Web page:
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Hewlett-Packard E-Cyclers Are Gold Miners Of The Internet-Age

An Hewlett-Packard (HP) recycling worker moves a huge box of metal separated by the computer recycling shredder machine, at the HP Recycling Center in Roseville, California, 13 June 2007. Materials such as batteries and LCD screens are first removed by hand before they can be put into the shredder, which crushes the items and separates the plastic and the different kinds of metals for various recycling uses. HP calls the process "product minimization." Photo courtesy AFP.
by Zachary Slobig
Roseville (AFP) California, June 15, 2007
In a vast warehouse in a scorching valley near California's capital, Hewlett-Packard workers mine for Internet-age gold while diverting toxic electronic waste from landfills. The company is ramping up operations in the sleepy California town of Roseville, where its shredders and chippers rip up everything from mobile telephones to copy machines and salvage usable scraps.

Yellowed newspaper clippings of "e-waste" dump sites in rural China are tacked to walls of a workshop where HP's goal is to keep discarded technological devices and their toxic components out of the ground.

"It's a lot like old fashioned gold mining," HP employee Tatyana Kjellberg told AFP at the facility Wednesday.

A football field sized loading dock is stacked high with computer monitors, printers, and servers collected in just one day.

Those discards of Internet-age life await deconstruction as conveyor belts, rotating blades, and magnets crush and sift endless streams of junk flowing into huge plastic bins bound for a smelter.

HP calls the process "product minimization."

Computer components arrive on the dock and are dismantled by hand.

The pieces are sent through a series of machines that break them down incrementally until all that remains are mounds of plastic, steel, and aluminum in two-centimeter chunks.

The US computer maker is ramping up a recycling effort it began with a parts return program in 1987.

"We'd take the usable parts out of products and send them on for reuse, but then we were left with all these carcasses," HP recycling operations manager Ken Turner told AFP.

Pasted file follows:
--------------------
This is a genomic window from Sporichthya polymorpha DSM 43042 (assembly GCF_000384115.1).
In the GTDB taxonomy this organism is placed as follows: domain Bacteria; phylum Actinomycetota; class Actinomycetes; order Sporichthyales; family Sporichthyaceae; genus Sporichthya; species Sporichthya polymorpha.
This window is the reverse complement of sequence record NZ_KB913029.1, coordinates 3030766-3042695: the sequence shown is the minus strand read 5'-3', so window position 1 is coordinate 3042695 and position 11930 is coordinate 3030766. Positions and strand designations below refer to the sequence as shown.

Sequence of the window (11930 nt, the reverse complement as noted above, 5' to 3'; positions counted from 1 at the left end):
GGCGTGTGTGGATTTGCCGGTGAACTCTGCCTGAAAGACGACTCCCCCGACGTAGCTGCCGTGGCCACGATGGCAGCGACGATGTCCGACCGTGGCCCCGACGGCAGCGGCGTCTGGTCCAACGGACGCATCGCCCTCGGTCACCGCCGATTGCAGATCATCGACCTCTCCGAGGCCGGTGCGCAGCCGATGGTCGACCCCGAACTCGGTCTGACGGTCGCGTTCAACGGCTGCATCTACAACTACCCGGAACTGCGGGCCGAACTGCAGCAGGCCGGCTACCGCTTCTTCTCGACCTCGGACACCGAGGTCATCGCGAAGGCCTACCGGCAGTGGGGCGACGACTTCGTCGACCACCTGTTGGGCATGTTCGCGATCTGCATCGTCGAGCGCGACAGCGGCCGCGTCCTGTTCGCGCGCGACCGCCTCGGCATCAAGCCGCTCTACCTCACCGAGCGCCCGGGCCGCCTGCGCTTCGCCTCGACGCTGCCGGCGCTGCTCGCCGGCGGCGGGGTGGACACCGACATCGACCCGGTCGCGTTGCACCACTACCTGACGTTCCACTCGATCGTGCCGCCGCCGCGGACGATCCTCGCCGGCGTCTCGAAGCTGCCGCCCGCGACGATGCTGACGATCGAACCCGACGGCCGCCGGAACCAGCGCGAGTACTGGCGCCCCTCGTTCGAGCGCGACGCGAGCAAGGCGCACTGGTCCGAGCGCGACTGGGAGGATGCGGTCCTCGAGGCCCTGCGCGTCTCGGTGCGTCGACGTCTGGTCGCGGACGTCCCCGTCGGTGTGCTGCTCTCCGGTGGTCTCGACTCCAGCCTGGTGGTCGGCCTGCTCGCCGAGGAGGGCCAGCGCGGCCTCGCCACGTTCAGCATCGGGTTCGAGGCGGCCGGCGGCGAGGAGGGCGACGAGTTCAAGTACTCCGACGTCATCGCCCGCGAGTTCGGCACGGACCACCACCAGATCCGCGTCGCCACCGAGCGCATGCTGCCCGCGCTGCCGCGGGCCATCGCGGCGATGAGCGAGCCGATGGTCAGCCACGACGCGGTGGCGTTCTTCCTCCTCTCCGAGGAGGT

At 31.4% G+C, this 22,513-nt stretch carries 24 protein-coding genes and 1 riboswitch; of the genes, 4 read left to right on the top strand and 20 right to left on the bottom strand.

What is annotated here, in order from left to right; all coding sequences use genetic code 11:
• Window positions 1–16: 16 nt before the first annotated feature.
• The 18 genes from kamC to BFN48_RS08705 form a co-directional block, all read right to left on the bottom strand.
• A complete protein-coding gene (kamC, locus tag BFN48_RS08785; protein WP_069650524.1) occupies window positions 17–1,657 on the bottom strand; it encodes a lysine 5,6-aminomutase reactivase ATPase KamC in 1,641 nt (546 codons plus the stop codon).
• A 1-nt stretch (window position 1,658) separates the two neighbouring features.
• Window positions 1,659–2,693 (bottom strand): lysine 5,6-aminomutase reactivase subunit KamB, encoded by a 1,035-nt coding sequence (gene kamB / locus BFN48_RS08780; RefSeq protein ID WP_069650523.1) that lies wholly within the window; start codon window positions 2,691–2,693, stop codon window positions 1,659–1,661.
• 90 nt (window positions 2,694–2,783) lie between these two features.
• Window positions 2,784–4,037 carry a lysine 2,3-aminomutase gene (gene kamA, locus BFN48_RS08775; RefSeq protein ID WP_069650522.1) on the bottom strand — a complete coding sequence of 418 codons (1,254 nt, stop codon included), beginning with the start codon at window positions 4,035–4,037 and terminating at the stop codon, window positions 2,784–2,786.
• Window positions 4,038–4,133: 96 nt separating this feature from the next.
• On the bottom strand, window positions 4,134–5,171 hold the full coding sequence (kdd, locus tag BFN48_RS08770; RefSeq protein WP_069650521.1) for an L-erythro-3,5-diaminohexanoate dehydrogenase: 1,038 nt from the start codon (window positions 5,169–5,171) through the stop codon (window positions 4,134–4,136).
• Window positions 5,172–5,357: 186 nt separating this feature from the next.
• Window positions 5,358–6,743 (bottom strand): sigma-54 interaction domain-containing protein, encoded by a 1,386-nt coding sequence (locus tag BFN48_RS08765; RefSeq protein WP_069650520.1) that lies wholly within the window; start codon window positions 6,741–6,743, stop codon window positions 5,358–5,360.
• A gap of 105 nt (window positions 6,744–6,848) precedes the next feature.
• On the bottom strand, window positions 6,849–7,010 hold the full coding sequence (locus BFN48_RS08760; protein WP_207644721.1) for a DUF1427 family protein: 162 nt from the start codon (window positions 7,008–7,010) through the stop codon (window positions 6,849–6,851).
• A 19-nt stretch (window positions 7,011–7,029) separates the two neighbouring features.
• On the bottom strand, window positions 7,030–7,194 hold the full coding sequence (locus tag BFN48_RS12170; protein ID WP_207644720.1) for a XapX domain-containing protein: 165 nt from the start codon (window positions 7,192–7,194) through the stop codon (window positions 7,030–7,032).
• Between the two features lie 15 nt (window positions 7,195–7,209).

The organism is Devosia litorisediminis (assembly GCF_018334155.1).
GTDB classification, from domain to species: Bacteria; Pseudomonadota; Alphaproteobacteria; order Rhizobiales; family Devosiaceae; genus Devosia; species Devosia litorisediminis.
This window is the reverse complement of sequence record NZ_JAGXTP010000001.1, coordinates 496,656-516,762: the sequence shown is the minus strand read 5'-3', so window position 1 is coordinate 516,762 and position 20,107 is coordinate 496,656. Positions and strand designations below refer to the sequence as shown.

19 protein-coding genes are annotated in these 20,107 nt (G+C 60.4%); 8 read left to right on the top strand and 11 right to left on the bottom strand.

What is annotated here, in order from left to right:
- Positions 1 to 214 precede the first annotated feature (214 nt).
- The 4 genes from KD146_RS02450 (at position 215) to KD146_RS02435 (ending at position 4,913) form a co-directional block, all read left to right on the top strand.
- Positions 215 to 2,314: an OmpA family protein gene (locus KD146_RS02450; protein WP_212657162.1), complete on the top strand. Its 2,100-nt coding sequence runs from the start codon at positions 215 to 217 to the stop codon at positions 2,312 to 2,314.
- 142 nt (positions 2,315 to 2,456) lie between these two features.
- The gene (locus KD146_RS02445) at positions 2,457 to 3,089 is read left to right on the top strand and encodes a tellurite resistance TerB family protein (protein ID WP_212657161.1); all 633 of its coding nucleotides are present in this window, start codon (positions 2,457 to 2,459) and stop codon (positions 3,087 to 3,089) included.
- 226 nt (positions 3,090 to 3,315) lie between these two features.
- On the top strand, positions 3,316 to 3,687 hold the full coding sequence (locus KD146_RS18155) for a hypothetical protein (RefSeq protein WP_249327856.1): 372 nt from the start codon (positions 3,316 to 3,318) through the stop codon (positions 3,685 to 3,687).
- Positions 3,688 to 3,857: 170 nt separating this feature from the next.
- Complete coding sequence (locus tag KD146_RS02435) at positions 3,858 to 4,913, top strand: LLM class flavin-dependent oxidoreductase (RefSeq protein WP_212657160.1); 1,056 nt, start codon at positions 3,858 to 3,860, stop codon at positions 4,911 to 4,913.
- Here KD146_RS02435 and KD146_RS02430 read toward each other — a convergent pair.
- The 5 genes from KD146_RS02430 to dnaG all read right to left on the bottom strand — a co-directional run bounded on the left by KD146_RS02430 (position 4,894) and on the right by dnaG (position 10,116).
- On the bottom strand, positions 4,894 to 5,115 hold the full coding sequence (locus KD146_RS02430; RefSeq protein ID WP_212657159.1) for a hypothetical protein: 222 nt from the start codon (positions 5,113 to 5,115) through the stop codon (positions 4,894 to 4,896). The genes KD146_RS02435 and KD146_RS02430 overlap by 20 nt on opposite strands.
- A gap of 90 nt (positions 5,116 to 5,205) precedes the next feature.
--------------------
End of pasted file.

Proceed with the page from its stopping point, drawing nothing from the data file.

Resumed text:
"There was plenty of stuff we just didn't know what to do with."

The company will accept any electronic device made by any manufacturer.

A collection of vintage technology including a Sony Mega Watchman; a mobile phone the size of an orthopedic shoe, and an early Commodore personal computer line a counter.

An obsolete IBM ThinkPad bearing a sticker "Roberto's T30" awaits reincarnation at the top of a heap of abandoned machines.

HP in 2006 globally recycled 74 million kilograms of e-waste, a mass equivalent to 600 jumbo jets. The Roseville plant alone accounts for nearly two million kilograms every month.

"Our recycling program is light years ahead of most people," Turner said. "But then we also sell a lot more machines than other people."

HP began in 1938 as a garage workshop in what is now Silicon Valley. The company grew to selling a cornucopia of electronic devices worldwide and reported nearly 92 billion dollars in revenue in 2006.

As technology increasingly pervades cultures worldwide, and product lifecycles shorten, there is growing urgency for intensive e-cycling operations, according to environmental groups.

The United State's is the world's e-waste giant, responsible for nearly two billion kilograms of technology trash annually, a 300 percent increase in the past decade.

Television sets account for 40 percent of US e-waste by weight, followed by computer monitors, cell phones, and then desktop and laptop computers, according to the US Environmental Protection Agency.

Microsoft's launch of its new Windows Vista operating system in January is expected to trigger a flood of e-waste worldwide as people upgrade to more sophisticated machines.

The bulk of the technology trash lands in developing nations such as China, according to Greenpeace.

In Roseville, workers jimmy transistors and precious metals from circuit boards while Turner surveys his plant.

"If it's too loud, you're too old," reads a sticker on the back of his blue hard hat. Behind him a machine thumps as thought it were a gigantic clothes washer with a cinderblock inside.

Nearby, Mike Butts, a worker in the plant for eight years, strips down a bulky computer monitor.

"It's good work, and this is what I do best," said Butts. "It's better than all this going in a landfill."

Source: Agence France-Presse

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